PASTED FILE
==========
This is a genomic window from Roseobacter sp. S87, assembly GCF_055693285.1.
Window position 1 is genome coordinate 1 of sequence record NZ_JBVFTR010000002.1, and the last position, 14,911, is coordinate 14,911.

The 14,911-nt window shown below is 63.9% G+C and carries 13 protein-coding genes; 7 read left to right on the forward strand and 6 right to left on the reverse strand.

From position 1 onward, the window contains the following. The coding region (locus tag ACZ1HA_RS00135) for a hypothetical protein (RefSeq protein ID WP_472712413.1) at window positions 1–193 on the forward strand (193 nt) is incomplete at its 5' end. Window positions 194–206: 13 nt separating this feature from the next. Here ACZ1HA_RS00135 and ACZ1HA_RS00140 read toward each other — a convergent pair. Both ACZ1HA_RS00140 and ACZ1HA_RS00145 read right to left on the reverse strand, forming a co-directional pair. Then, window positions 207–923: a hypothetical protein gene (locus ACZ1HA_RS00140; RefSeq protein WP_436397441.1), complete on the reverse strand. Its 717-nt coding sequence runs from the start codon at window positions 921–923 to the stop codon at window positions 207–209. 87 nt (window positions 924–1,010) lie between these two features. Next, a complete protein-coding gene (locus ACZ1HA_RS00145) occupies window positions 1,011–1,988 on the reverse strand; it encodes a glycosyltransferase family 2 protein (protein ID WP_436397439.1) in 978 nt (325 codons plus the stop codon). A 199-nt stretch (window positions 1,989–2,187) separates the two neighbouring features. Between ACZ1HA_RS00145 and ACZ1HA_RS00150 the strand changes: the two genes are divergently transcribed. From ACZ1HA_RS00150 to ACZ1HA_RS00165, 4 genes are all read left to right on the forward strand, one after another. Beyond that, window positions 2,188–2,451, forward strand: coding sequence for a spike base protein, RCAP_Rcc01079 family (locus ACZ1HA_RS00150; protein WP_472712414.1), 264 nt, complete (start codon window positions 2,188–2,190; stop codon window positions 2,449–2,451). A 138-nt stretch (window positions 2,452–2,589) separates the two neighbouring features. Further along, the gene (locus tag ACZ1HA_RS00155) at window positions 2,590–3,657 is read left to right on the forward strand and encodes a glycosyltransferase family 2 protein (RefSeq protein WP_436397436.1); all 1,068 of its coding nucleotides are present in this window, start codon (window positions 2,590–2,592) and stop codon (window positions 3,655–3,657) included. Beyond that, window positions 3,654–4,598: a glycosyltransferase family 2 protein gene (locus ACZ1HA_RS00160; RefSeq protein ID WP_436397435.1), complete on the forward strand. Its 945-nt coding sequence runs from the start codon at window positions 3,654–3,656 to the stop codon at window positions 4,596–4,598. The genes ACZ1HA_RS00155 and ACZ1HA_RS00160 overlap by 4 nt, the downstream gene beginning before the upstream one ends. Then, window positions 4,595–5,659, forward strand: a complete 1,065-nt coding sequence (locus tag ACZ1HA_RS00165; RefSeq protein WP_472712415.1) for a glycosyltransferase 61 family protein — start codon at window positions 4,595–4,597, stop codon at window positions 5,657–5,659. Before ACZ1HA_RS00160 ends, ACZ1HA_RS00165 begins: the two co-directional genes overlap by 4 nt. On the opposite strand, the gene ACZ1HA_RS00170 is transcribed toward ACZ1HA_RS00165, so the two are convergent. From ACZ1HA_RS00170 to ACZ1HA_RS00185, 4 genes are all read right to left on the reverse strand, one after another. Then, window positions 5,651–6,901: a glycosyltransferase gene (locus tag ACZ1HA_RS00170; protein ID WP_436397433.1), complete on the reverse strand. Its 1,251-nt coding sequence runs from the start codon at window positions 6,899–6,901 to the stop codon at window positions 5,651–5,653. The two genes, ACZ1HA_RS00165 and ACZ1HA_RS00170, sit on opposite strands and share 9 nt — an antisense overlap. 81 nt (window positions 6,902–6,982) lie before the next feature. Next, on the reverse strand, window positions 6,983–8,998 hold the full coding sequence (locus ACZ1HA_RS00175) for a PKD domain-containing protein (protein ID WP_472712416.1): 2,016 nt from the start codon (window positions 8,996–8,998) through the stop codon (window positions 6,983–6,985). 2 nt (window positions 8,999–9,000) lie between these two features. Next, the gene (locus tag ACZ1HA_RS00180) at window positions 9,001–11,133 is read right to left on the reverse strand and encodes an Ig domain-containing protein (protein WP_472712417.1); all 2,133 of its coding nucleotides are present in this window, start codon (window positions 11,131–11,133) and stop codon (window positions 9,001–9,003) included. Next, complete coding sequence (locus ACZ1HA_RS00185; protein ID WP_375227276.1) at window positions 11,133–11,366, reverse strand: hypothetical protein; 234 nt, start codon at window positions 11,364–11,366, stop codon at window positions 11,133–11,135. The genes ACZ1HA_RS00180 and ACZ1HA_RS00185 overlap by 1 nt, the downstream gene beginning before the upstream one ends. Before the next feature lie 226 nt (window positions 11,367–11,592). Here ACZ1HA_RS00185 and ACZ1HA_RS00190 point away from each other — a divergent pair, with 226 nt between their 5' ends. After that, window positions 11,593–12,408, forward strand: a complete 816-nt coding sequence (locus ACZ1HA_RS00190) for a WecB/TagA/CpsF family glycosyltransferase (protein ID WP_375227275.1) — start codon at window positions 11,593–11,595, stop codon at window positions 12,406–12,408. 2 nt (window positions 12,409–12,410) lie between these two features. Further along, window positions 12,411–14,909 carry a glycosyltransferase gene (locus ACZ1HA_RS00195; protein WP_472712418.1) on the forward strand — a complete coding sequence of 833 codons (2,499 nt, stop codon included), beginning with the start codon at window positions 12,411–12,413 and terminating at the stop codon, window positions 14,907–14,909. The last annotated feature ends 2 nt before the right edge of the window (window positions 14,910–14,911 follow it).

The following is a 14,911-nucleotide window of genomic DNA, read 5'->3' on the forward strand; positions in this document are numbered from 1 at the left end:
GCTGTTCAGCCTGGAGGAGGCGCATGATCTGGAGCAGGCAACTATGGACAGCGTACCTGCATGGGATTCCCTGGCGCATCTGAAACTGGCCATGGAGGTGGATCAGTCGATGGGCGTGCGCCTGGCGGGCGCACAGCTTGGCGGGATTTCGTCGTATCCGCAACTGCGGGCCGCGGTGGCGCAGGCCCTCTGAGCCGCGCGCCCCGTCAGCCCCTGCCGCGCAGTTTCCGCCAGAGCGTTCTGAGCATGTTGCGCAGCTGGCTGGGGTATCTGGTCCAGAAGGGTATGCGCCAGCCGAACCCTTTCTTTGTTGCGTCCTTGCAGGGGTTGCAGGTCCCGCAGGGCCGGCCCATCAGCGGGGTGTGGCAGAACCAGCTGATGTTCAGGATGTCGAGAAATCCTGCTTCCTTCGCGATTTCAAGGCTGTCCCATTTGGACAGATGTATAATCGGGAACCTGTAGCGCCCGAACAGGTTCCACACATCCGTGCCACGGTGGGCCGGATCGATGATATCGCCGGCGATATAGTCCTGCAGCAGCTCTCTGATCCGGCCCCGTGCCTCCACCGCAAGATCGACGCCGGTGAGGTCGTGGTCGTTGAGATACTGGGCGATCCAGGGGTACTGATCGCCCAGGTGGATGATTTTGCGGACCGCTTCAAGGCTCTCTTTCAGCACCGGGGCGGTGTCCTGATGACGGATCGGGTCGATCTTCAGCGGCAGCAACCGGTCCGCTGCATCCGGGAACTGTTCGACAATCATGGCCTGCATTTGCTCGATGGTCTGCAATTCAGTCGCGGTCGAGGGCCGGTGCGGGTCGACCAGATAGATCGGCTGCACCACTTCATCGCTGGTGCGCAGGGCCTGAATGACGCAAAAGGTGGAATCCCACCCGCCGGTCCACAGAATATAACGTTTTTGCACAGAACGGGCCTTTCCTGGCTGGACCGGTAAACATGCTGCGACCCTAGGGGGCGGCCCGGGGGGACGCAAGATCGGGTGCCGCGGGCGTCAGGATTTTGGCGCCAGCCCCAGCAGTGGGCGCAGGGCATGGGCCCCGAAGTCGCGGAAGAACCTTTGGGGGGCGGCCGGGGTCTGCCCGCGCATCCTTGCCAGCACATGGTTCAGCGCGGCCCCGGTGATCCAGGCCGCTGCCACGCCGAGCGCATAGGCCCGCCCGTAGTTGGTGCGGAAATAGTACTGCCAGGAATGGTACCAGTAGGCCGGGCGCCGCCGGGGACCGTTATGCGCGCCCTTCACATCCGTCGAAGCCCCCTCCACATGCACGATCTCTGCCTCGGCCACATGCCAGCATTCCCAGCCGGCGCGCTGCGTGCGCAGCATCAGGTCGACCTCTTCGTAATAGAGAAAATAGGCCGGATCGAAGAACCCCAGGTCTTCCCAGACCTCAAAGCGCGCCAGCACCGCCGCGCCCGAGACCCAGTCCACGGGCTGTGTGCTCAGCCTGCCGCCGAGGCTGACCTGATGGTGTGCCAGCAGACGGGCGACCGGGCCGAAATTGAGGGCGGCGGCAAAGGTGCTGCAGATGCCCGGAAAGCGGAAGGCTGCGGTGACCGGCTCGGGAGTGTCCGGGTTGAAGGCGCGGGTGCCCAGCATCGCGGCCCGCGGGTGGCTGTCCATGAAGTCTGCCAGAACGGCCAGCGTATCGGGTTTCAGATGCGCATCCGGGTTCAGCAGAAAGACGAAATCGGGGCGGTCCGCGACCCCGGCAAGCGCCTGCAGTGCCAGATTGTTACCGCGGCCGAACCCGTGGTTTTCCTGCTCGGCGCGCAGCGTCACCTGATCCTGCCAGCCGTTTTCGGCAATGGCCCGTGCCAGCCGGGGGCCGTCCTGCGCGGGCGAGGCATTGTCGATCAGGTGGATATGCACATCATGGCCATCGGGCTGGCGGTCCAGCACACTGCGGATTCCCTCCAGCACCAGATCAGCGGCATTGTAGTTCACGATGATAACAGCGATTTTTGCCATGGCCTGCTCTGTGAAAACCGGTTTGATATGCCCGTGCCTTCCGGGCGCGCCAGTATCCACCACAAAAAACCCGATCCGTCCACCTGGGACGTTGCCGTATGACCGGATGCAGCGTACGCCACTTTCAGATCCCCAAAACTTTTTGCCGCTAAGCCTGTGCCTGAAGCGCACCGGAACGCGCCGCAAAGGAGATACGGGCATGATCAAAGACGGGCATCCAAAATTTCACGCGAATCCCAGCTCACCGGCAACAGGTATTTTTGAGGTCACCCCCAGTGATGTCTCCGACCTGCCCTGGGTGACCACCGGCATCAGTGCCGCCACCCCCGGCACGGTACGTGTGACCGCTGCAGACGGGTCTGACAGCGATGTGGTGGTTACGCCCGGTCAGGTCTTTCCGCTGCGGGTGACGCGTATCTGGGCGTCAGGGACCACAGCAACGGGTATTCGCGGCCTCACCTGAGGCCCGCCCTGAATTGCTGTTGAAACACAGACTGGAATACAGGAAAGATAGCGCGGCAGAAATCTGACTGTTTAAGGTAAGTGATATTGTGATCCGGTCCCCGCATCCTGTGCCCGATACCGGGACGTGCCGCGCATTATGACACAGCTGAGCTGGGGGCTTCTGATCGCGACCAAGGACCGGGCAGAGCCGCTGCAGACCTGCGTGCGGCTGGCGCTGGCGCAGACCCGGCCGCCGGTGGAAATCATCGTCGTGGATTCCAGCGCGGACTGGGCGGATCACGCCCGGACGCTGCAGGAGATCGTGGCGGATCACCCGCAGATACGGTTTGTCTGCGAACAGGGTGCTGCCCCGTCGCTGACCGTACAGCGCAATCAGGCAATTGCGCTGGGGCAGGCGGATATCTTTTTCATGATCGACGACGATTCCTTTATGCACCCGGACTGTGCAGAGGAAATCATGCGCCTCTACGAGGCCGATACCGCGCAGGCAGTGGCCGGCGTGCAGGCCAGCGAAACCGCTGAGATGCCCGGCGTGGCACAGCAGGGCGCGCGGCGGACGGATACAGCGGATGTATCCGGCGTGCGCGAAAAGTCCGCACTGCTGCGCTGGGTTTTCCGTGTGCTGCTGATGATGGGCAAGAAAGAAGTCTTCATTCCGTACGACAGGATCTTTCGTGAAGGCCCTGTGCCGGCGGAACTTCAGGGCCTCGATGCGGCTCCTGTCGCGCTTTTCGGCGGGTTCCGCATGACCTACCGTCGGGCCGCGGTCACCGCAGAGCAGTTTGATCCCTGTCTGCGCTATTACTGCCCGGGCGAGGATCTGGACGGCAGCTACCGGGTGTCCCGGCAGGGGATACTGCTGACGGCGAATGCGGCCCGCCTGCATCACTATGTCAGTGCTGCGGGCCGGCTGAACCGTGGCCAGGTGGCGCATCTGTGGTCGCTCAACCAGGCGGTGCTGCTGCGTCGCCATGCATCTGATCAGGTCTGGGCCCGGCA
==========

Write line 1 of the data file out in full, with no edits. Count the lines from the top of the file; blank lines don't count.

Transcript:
This is a genomic window from Roseobacter sp. S87, assembly GCF_055693285.1.